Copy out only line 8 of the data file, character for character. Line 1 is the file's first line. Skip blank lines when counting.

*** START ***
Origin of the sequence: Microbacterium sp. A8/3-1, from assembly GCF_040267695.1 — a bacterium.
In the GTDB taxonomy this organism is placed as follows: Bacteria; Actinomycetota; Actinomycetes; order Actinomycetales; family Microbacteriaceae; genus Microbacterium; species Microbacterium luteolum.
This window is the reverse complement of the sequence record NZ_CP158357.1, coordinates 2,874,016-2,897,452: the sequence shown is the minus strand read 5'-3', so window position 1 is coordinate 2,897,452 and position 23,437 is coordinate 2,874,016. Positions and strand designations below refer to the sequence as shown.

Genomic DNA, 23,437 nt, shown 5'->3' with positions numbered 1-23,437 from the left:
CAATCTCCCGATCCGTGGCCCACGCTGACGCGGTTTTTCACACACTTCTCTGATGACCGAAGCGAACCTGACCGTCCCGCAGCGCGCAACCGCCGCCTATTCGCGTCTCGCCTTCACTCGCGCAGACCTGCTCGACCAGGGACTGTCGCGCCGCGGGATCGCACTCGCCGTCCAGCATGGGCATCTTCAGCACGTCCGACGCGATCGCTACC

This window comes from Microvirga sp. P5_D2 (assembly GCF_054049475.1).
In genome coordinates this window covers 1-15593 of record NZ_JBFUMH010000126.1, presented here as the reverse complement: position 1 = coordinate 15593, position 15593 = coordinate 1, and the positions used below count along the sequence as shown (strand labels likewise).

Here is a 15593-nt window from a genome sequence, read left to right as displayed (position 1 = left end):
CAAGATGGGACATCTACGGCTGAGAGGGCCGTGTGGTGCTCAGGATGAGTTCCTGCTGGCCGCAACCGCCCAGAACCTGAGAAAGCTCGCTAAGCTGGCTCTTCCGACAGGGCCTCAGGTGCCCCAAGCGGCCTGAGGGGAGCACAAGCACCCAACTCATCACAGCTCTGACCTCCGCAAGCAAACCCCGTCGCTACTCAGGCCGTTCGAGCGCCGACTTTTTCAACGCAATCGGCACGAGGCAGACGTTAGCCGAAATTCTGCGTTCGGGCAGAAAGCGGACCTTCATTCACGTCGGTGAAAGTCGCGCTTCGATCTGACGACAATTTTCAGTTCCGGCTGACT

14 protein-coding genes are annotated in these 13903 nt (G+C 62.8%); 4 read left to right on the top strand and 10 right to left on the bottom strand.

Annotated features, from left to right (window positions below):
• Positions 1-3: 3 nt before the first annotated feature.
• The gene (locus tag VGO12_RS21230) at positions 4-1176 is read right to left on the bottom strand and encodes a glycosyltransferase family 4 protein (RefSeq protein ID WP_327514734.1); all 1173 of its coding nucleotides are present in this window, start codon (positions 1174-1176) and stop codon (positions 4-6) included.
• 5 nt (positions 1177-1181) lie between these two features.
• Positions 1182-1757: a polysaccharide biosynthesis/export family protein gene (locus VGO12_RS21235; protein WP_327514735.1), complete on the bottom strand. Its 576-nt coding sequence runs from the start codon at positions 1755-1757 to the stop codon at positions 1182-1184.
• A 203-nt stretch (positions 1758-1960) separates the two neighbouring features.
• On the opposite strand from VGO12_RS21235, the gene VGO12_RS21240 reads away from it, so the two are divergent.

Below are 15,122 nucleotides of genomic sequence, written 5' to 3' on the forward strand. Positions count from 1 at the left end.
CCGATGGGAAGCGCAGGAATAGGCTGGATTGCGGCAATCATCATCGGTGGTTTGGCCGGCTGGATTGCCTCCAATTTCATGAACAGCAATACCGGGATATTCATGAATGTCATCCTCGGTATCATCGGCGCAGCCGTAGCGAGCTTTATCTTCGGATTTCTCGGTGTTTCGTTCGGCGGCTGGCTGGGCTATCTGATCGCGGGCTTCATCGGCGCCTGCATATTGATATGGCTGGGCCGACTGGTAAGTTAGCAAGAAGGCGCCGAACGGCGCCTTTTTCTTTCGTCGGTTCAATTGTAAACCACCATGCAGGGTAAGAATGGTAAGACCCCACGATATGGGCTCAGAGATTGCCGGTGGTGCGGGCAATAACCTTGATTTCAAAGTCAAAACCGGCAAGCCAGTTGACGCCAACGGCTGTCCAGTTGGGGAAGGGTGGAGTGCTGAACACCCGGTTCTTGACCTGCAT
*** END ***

Here is a 15593-nt window from a genome sequence, read left to right as displayed (position 1 = left end):